Today’s edition touches on the tendency of the Bush Administration to confuse Long Term Public Interest with Narrow Short Term Partisan Interest.
A New Report presents yet another exmaple:
A report released Monday by the Justice Department's two watchdogs says the former head of the DOJ's Civil Rights Division routinely violated federal law and department policy by using political and ideological affiliations in hiring several career attorneys.
Bradley Schlozman, the 67-page report says, actively recruited those he deemed "real Americans" -- members of the Federalist Society and others with conservative bona fides -- and in the process routinely overruled the judgments of his deputies on hiring issues.
While serving as interim U.S. Attorney in the
's Western District in 2006 -- a position he had for a year -- Schlozman compared the assignment to his job in the Civil Rights Division, holding nothing back in a June 2006 e-mail to a friend. Missouri
"It has been months since I felt the need to scream with a blood-curdling cry at some commie, partisan subordinate," he wrote. "And I feel like the people I now work with are complete professionals. What a weird change."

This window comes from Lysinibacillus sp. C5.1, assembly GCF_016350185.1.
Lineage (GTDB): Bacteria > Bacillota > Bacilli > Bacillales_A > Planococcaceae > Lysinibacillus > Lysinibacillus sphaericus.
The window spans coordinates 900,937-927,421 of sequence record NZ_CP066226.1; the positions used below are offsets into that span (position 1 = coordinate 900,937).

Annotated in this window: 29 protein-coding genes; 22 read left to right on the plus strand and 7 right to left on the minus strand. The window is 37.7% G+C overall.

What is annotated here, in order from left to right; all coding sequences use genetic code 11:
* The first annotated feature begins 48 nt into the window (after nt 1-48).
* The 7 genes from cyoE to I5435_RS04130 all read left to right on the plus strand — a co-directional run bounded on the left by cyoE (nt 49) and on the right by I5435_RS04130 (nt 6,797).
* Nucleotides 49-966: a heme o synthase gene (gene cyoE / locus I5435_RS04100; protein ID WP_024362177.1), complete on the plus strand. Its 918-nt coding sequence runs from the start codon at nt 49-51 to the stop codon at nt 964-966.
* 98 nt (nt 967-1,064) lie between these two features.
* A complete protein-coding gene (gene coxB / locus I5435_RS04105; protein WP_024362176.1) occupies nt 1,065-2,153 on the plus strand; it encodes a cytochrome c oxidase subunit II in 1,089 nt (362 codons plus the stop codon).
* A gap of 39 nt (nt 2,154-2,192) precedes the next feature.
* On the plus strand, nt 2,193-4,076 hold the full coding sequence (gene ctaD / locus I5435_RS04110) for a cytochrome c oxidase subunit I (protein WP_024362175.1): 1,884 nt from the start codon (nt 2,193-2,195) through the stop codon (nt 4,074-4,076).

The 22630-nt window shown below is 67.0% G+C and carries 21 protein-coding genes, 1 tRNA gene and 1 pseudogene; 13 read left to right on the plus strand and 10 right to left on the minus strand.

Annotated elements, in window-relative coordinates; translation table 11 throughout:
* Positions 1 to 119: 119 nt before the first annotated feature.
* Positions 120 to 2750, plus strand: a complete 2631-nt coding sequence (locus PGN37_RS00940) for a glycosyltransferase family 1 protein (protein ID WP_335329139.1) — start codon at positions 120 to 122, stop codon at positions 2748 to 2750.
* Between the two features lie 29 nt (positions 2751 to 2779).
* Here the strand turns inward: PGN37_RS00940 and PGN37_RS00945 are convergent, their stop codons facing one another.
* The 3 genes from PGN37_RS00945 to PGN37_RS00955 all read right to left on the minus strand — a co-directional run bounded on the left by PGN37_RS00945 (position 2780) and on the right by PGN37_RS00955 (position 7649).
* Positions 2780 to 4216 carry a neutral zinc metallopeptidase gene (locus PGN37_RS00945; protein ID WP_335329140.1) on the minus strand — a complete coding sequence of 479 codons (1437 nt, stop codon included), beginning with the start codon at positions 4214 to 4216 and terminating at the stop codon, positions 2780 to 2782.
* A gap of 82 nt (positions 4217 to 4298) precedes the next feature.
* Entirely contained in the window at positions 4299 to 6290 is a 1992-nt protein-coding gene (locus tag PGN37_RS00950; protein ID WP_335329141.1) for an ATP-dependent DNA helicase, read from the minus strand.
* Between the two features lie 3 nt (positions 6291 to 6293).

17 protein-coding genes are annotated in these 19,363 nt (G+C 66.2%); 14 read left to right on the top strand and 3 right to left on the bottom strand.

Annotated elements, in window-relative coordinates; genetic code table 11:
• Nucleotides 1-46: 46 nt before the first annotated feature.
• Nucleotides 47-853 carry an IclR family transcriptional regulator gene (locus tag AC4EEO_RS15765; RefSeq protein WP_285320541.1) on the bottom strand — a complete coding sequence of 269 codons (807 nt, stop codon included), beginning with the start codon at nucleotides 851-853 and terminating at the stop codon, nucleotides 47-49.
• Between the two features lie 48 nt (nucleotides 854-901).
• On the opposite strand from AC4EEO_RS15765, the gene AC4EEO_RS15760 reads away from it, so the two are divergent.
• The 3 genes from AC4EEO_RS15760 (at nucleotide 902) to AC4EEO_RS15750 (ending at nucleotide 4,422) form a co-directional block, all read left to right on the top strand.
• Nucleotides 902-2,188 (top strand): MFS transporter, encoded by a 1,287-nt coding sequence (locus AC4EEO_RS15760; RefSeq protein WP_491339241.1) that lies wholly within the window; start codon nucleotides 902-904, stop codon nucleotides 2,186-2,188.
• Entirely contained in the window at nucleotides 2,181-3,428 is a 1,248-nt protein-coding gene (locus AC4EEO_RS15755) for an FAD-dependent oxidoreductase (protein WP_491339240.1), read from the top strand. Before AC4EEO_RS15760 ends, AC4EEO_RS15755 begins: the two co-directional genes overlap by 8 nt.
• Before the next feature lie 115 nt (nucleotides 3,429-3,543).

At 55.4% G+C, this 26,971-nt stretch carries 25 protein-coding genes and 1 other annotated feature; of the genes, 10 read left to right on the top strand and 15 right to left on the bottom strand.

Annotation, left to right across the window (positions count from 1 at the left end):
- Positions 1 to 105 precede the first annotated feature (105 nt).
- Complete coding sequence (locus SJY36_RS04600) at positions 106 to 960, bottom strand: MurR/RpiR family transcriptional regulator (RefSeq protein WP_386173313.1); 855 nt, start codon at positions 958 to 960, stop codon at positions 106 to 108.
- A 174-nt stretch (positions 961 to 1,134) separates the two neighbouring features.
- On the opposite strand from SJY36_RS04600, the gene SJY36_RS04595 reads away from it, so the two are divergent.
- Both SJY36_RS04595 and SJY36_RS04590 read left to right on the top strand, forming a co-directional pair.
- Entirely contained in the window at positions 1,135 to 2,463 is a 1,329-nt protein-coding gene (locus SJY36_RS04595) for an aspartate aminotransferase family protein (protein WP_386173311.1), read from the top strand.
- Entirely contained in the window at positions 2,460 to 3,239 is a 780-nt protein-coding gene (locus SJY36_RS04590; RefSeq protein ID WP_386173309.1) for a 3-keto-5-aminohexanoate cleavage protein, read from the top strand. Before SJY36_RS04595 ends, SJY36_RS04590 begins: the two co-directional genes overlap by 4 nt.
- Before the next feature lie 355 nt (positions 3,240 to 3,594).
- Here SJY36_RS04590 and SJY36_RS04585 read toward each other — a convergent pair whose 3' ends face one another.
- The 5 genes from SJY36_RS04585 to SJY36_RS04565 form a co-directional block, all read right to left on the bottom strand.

He went on, "Granted, these changes are nice in many respects, but bitch-slapping a bunch of [Civil Rights Division] attorneys really did get the blood pumping."
This is not new information, just official confirmation of the tendency to prefer Narrow Partisan Interests over Public Interests.
The Iraq Reconstruction staffing was handled in much the same way with political hacks with no expertise or life experience being placed in charge of building the Iraqi stock market and the like. What did ones stand on Roe v Wade have to do with executing a exit strategy? Everything, if you asked the Bush Administration. And meanwhile the government flounders.
Added all up, along with the partisan hacks staffing the EPA, this is just another example, why the Nation could not take another GOP administration after Bush’s Disastrous Reign of Error.
Getting the government to function properly and staffed appropriately is reason enough alone to reject a third Bush term in the form of John McCain. David Brooks had already posited that McCain would face a severe wingnut shortage when taking office. The logical solution would have been to rely on the wingnuts in place. That was an unacceptable risk.
If an Obama Administration can right the floundering ship of state that were the executive agencies of the government during the Bush Administration during his first term, I’ll consider it a success.